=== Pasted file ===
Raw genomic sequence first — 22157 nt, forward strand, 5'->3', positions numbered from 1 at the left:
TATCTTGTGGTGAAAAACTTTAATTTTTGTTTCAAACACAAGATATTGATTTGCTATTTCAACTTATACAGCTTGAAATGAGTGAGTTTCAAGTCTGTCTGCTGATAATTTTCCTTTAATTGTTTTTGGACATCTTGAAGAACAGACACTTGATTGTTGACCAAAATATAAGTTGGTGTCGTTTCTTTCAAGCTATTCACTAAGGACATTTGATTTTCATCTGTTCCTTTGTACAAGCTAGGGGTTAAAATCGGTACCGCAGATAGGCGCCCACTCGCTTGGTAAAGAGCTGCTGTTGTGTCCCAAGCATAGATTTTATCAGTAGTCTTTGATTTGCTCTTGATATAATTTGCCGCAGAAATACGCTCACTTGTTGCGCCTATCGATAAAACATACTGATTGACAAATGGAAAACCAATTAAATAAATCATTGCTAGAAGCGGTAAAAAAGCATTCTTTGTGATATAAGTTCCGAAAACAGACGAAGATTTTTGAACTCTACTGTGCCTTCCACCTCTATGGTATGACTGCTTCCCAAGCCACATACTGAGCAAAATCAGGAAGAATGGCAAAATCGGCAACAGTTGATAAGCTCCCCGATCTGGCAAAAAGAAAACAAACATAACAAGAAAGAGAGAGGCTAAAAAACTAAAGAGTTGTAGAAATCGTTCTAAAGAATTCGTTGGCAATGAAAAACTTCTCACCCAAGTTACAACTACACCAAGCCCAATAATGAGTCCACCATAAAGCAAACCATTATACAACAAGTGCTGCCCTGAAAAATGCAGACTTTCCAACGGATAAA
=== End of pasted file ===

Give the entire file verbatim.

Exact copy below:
Raw genomic sequence first — 22157 nt, forward strand, 5'->3', positions numbered from 1 at the left:
TATCTTGTGGTGAAAAACTTTAATTTTTGTTTCAAACACAAGATATTGATTTGCTATTTCAACTTATACAGCTTGAAATGAGTGAGTTTCAAGTCTGTCTGCTGATAATTTTCCTTTAATTGTTTTTGGACATCTTGAAGAACAGACACTTGATTGTTGACCAAAATATAAGTTGGTGTCGTTTCTTTCAAGCTATTCACTAAGGACATTTGATTTTCATCTGTTCCTTTGTACAAGCTAGGGGTTAAAATCGGTACCGCAGATAGGCGCCCACTCGCTTGGTAAAGAGCTGCTGTTGTGTCCCAAGCATAGATTTTATCAGTAGTCTTTGATTTGCTCTTGATATAATTTGCCGCAGAAATACGCTCACTTGTTGCGCCTATCGATAAAACATACTGATTGACAAATGGAAAACCAATTAAATAAATCATTGCTAGAAGCGGTAAAAAAGCATTCTTTGTGATATAAGTTCCGAAAACAGACGAAGATTTTTGAACTCTACTGTGCCTTCCACCTCTATGGTATGACTGCTTCCCAAGCCACATACTGAGCAAAATCAGGAAGAATGGCAAAATCGGCAACAGTTGATAAGCTCCCCGATCTGGCAAAAAGAAAACAAACATAACAAGAAAGAGAGAGGCTAAAAAACTAAAGAGTTGTAGAAATCGTTCTAAAGAATTCGTTGGCAATGAAAAACTTCTCACCCAAGTTACAACTACACCAAGCCCAATAATGAGTCCACCATAAAGCAAACCATTATACAACAAGTGCTGCCCTGAAAAATGCAGACTTTCCAACGGATAAA